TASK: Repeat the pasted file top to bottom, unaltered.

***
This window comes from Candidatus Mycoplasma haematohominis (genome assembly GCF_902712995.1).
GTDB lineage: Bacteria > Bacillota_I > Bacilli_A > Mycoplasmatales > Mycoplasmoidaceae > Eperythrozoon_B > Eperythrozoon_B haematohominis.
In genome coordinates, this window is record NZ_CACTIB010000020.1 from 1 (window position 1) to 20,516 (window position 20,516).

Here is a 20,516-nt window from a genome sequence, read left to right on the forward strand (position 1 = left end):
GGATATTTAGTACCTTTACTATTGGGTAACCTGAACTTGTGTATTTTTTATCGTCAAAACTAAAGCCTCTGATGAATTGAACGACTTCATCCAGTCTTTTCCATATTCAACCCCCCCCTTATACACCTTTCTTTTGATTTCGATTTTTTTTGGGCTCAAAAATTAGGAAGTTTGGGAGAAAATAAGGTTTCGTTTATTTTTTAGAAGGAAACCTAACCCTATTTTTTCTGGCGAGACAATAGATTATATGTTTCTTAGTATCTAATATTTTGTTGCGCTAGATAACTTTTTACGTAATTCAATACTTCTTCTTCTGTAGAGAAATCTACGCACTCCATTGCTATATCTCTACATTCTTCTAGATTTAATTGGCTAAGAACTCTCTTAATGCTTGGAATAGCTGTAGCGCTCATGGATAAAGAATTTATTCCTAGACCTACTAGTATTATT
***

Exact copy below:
This window comes from Candidatus Mycoplasma haematohominis (genome assembly GCF_902712995.1).
GTDB lineage: Bacteria > Bacillota_I > Bacilli_A > Mycoplasmatales > Mycoplasmoidaceae > Eperythrozoon_B > Eperythrozoon_B haematohominis.
In genome coordinates, this window is record NZ_CACTIB010000020.1 from 1 (window position 1) to 20,516 (window position 20,516).

Here is a 20,516-nt window from a genome sequence, read left to right on the forward strand (position 1 = left end):
GGATATTTAGTACCTTTACTATTGGGTAACCTGAACTTGTGTATTTTTTATCGTCAAAACTAAAGCCTCTGATGAATTGAACGACTTCATCCAGTCTTTTCCATATTCAACCCCCCCCTTATACACCTTTCTTTTGATTTCGATTTTTTTTGGGCTCAAAAATTAGGAAGTTTGGGAGAAAATAAGGTTTCGTTTATTTTTTAGAAGGAAACCTAACCCTATTTTTTCTGGCGAGACAATAGATTATATGTTTCTTAGTATCTAATATTTTGTTGCGCTAGATAACTTTTTACGTAATTCAATACTTCTTCTTCTGTAGAGAAATCTACGCACTCCATTGCTATATCTCTACATTCTTCTAGATTTAATTGGCTAAGAACTCTCTTAATGCTTGGAATAGCTGTAGCGCTCATGGATAAAGAATTTATTCCTAGACCTACTAGTATTATT